I wanted to let you know that Jean from Dilingala with the severe cerebral form of sleeping sickness is getting better.
To my delight Jean is now walking. He is not quite back to normal, but with his mother's help he is out of his tent slowly tottering around the muddy hospital compound sort of like a robot. Also ever present are many chickens and dogs which wander through our porous fence. I've given Jean's family all the encouragement I can to keep up the good work. He still does not talk much to me though despite my best attempts in the local language. Our national staff nurse Pierre tells me that Jean is probably shy because I am a foreigner. I replied back that many of the children here are not afraid at all of me as a stranger. In fact, so many Central African children I treat are willing to shake hands with me on morning and afternoon rounds and even
take a stroll with me. But not Jean. Not yet anyways. I'll keep working on him.
Lately I have been pretty sick to be honest. Three days of fever, lots of "gastrointestinal issues" and a headache that will not go away after loads of ibuprofen and acetominophen. Thankfully, my blood smear for malaria is negative and I think it is just a cold. The word among all the expats I talk to here is that pretty much everyone gets malaria at some point or another. I'm trying hard to avoid that from happening. Already one expat in our project who has lived most of his life in Africa and has never had malaria has already fallen sick with it. I'm terrified by malaria to be honest. I see it kill people.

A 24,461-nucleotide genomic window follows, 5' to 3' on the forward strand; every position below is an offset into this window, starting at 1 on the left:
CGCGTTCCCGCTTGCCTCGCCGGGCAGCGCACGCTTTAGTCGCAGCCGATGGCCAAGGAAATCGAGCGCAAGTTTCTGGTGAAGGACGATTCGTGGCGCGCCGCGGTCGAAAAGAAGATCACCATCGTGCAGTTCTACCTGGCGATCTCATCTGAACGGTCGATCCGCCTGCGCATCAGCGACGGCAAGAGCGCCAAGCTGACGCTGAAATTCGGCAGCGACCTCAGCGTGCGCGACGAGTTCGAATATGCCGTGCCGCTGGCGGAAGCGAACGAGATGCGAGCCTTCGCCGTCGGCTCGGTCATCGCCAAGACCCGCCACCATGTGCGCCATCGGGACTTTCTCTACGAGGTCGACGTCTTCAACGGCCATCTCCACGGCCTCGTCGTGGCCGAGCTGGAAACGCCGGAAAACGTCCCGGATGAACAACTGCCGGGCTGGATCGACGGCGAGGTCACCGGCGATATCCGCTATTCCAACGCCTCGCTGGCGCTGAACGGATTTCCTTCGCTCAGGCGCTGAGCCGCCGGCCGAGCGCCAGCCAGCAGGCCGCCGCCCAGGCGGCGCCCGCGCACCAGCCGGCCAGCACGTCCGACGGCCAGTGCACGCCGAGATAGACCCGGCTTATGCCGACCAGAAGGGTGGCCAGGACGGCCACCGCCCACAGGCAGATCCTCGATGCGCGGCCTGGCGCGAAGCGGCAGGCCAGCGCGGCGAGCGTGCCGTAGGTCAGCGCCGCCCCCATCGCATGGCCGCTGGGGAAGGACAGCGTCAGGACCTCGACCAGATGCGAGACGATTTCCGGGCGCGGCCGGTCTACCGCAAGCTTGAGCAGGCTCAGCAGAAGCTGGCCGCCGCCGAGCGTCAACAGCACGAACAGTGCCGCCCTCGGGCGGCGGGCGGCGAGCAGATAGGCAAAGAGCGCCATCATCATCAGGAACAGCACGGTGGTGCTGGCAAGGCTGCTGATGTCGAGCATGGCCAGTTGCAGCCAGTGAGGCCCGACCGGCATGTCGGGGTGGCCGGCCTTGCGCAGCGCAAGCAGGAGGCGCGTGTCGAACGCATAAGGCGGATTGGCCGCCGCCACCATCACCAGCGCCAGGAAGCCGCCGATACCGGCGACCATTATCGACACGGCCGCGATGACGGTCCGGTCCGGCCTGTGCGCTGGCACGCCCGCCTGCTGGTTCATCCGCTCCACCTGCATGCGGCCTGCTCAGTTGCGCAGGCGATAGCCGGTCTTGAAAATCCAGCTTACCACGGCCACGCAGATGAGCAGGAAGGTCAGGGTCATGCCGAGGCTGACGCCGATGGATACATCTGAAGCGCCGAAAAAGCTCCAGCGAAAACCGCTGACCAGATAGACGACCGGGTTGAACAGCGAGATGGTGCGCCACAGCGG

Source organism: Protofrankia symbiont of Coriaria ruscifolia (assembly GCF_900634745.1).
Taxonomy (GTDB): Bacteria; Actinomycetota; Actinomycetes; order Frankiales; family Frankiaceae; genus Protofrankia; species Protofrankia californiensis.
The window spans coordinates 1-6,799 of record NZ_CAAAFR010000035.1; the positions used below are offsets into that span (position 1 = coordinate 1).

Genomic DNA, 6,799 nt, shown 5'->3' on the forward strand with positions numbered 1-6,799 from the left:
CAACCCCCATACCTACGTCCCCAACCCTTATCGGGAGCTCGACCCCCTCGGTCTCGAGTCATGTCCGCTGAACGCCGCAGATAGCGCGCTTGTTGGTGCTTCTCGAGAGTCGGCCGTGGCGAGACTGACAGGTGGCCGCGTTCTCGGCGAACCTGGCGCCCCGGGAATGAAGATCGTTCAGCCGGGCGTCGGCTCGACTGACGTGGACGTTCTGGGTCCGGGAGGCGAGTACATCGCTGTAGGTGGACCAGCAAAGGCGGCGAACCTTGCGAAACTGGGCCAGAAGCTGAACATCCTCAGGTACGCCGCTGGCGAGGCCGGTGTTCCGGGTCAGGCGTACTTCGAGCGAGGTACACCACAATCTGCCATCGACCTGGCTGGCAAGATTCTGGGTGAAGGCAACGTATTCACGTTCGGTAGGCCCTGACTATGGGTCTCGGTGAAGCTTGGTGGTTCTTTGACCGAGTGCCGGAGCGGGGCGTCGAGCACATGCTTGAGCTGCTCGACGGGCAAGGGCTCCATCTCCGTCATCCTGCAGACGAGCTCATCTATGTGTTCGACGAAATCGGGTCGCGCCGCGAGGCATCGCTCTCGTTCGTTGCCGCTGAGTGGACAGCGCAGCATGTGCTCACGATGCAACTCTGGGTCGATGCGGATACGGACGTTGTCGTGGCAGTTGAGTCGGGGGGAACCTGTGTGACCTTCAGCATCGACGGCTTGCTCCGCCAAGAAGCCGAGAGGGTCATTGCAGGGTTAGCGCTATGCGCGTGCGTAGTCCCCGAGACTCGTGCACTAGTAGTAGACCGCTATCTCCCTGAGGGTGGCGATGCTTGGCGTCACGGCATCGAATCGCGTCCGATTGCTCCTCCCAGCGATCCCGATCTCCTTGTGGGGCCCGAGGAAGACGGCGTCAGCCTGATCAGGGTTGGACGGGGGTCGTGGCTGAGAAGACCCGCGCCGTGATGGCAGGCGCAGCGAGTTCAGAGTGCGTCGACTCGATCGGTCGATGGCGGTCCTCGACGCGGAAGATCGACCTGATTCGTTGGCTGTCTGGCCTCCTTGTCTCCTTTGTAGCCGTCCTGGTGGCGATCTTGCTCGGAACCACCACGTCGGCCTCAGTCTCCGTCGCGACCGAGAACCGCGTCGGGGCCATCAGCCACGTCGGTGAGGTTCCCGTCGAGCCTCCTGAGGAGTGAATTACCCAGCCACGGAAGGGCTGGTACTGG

I'm not sure if you know, but Simon my logistician/team leader in our project here is also keeping a blog for MSF. You might like to read his blog at www.msf.ie/simonblog. There you can get a sense of our sleeping sickness sub-base here in Maitikulu from a different perspective. Simon is a straight-talking and hard-working MSF'er. He is from Ireland and has tons of field experience with MSF and other non-governmental organizations. We both are pretty similar. We're both 34 and we both tolerate the heat badly. We both also do our best under the circumstances and limitations of rural central Africa. Not everything works out perfectly (except for our omelettes cooked on our open fire pit), and we share a good chuckle often and appreciate each other's work. MSF is respected in my opinion for our logistical capabilities as much as for our medical work.
I can do the medicine because people like Simon do the logistics (and so much else). Thanks Simon.
Warm wishes from the Central African Republic, Raghu Venugopal MD